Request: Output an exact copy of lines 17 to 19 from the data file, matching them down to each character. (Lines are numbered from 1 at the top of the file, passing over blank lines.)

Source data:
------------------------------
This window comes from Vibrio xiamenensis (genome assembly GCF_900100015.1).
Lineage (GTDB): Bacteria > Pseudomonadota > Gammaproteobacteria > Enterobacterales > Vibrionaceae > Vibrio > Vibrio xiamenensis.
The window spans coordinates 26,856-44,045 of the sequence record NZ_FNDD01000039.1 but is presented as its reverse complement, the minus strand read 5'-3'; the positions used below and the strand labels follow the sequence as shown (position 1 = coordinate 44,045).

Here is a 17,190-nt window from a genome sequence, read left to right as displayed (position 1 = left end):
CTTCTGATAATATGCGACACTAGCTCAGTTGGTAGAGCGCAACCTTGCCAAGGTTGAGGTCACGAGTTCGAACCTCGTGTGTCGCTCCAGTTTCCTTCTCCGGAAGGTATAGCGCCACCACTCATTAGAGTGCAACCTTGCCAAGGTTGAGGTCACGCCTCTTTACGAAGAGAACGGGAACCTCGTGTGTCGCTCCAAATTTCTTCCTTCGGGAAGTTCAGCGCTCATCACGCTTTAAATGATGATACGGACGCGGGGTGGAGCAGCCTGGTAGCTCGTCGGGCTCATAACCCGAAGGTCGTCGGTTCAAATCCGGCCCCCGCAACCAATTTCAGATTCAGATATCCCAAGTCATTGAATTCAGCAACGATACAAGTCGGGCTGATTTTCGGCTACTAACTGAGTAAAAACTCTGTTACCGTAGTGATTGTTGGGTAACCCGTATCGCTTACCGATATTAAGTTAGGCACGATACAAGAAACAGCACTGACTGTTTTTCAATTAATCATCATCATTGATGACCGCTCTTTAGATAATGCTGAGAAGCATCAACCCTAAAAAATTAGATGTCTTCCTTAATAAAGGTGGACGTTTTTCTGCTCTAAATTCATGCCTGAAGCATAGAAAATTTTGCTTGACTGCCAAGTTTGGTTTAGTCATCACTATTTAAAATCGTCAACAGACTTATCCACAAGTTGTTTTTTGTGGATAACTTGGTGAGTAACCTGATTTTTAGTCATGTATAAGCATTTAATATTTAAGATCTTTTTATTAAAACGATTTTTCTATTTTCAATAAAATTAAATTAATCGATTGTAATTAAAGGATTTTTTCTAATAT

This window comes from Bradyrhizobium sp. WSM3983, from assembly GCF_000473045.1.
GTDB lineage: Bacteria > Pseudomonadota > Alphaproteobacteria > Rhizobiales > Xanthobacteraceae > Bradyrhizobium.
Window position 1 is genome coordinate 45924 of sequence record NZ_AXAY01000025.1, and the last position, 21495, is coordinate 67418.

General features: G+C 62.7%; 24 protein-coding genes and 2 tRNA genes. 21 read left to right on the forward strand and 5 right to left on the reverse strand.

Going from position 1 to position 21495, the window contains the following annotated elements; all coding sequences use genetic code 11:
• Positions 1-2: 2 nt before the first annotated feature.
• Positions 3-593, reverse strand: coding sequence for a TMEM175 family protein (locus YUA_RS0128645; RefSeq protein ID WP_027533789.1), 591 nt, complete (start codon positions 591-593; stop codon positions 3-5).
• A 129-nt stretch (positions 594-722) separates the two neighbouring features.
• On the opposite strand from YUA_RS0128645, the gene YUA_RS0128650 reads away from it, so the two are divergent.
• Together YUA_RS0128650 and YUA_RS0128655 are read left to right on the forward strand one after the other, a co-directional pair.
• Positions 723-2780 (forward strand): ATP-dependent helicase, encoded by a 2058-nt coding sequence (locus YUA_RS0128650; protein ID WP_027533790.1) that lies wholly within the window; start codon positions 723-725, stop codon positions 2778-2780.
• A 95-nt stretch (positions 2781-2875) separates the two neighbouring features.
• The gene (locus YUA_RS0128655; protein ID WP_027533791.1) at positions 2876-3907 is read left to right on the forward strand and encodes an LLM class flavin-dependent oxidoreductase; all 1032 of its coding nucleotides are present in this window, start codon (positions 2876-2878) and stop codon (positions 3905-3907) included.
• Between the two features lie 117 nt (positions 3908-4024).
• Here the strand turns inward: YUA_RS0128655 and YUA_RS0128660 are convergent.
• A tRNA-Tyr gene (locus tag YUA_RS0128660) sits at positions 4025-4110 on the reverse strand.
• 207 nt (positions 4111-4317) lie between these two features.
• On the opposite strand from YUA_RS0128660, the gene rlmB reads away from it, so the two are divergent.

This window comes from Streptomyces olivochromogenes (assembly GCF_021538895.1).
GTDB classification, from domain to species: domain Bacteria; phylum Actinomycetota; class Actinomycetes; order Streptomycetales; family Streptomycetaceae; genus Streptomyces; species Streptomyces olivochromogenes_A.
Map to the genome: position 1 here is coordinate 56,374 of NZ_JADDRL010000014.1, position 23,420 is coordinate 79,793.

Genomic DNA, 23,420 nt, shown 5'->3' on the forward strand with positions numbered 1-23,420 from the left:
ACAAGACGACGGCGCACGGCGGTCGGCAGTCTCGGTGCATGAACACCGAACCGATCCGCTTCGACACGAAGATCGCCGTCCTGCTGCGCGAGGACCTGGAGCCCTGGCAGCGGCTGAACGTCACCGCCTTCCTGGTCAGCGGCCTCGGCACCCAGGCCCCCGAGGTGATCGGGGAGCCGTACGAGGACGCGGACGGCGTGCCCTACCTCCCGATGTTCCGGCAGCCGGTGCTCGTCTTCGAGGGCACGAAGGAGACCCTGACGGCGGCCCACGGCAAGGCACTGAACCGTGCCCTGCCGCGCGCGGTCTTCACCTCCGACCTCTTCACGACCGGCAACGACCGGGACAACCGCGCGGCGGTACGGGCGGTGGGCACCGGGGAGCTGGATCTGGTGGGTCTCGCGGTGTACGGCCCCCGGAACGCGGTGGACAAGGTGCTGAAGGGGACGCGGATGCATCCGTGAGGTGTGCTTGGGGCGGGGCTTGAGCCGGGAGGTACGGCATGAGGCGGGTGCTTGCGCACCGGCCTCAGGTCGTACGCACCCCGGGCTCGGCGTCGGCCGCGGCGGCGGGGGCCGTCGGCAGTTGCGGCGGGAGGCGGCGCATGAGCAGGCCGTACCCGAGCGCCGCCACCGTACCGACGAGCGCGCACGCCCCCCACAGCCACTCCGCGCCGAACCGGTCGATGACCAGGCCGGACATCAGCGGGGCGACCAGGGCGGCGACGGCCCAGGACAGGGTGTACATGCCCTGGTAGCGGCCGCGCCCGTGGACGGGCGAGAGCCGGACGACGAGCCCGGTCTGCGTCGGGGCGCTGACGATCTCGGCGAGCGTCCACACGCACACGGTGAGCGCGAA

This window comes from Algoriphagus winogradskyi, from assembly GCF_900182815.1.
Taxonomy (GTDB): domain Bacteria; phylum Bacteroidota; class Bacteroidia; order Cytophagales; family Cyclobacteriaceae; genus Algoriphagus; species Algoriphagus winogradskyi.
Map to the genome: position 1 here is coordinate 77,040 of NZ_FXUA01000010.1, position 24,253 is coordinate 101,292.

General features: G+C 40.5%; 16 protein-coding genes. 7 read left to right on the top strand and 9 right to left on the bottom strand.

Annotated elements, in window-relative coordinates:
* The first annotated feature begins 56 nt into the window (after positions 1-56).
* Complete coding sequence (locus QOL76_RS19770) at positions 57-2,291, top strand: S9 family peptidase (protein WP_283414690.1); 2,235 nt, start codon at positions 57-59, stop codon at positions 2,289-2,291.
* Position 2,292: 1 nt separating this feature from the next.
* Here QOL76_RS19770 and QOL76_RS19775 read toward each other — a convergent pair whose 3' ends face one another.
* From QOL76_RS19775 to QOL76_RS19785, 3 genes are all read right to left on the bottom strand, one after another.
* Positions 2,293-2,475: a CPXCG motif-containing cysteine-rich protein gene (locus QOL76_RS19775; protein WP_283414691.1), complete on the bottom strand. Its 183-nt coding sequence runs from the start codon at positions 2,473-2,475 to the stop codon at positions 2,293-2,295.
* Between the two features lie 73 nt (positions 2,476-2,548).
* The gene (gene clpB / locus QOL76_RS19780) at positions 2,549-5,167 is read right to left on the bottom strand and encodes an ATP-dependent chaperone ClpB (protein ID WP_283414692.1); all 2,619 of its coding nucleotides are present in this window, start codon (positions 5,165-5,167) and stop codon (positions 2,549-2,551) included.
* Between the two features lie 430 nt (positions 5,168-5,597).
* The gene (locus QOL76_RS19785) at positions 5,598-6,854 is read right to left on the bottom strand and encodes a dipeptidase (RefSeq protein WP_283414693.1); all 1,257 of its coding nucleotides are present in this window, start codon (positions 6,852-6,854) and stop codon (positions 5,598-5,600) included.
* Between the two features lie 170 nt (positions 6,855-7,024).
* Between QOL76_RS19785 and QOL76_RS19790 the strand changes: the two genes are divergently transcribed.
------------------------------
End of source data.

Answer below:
• A 95-nt stretch (positions 2781-2875) separates the two neighbouring features.
• The gene (locus YUA_RS0128655; protein ID WP_027533791.1) at positions 2876-3907 is read left to right on the forward strand and encodes an LLM class flavin-dependent oxidoreductase; all 1032 of its coding nucleotides are present in this window, start codon (positions 2876-2878) and stop codon (positions 3905-3907) included.
• Between the two features lie 117 nt (positions 3908-4024).